The challenge to the idea of monolingualism starts by challenging the general assumption made by SLA researchers and EFL / ESL teachers that we’re dealing with monolingual speakers who want to learn English as an L2. This assumption amounts to saying that L2 acquisition amounts to “efforts by monolingual adults to add on a monolingual-like command of an additional language” (Ortega, 2009, p. 5). This assumption is being increasingly questioned.
It’s being questioned by Lourdes Ortega, for example, who questions the current paradigm of SLA research and suggests that we need to completely reformulate our ideas about monolingualism. Ortega agues, very forcefully, that most people in the world are not monolingual, and that learning English as a second language is seen through the myopic lense of Western Europeans. (See Note 1 below.)
Vivian Cook wants to develop the idea of multicompetence, about which he says “multi-competence is not just the imperfect cloning of mono-competence, but a different state” (Vivian Cook, 2002, pp. 7-8). Cook argues that SLA is not best seen, as it is by most in the field of SLA, as some kind of added skill, but rather as a change in the way we use language. See below: Note 2.
Claire Kramsch also questions monolingualism. See below, Note 3.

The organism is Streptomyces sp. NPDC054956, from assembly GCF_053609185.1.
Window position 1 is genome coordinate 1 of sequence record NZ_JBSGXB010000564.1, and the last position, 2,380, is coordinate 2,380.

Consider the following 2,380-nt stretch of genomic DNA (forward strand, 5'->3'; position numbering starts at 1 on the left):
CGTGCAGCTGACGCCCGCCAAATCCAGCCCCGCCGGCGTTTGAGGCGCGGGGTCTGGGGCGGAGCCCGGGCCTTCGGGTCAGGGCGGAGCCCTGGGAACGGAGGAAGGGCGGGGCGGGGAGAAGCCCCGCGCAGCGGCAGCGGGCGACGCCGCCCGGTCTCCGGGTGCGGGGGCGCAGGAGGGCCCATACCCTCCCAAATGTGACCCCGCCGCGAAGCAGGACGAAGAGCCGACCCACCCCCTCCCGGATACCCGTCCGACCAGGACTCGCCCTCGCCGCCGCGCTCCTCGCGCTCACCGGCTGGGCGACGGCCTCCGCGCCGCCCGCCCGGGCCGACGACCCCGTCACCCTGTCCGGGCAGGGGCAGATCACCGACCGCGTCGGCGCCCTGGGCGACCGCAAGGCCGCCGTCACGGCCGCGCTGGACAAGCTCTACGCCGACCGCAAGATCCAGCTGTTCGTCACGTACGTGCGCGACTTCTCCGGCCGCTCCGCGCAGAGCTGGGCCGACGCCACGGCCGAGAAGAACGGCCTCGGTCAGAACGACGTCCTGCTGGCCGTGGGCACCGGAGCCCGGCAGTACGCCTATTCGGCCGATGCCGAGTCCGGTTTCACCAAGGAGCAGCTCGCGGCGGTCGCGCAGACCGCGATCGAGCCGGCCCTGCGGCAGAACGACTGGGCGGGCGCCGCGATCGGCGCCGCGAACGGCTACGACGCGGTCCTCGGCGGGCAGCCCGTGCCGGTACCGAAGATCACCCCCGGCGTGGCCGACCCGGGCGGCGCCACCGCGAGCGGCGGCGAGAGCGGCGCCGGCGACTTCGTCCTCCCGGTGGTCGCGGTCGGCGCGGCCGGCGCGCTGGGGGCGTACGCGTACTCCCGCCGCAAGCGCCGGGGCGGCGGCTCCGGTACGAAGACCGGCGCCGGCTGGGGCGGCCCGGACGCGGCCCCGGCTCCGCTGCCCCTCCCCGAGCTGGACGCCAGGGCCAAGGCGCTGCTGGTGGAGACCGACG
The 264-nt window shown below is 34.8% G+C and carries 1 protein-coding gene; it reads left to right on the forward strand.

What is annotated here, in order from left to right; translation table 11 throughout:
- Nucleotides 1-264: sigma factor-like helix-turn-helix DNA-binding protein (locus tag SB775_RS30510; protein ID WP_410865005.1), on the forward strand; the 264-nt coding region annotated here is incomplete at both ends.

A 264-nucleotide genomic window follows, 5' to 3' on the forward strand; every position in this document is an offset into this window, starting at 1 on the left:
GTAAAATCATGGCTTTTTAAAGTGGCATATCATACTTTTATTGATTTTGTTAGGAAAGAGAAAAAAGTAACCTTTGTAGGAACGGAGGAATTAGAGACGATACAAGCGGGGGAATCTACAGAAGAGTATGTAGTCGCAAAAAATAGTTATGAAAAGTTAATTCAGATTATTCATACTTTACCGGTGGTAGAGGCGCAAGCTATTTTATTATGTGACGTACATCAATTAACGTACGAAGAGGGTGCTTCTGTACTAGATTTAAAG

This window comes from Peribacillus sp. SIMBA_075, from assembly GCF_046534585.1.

Growing interest in re-defiining monoloingualism and biligualism reflect a concern about underlying assumptions that we hold about ELT. David Crystal, among many others, has been banging on for years about the need to see English as a a Lingua Franca (see note 4), and there is a growing swell of opinion in this direction. Surely they’re right. Surely English is a Lingua franca where more non-native speakers talk to each other in English than L1 English speakers talk to one another. What this says about SLA is unclear, but it certainly says a lot about how ELT should define itself.
All the pillars of our profession are being given a very good and healthly shake by all this, and English as a Lingua Franca is becoming a hot issue.
The question remains: What does this all amount to? Does it really change the ground where EFL teachers presently stand? Do teachers have to radically change the way they teach? Should we teach not the English we have as an L1, but English as a Lingua Franca?
1. See the Links page of this website for Ortega “New Trends in SLA”, particularly the slides starting around slide 45.
2. See the Video page on this website where Vivian explaining his view. You can also see more of Vivian’s views by going to the Links page.
3. See the Video page for an excellent talk by Claire Kramsch taking about the shortcomings of monolingualism.
4. See the article in the Articles section of this website “English as a Lingua Franca (ELF): State of the Art”, and the article on pragmatic competence.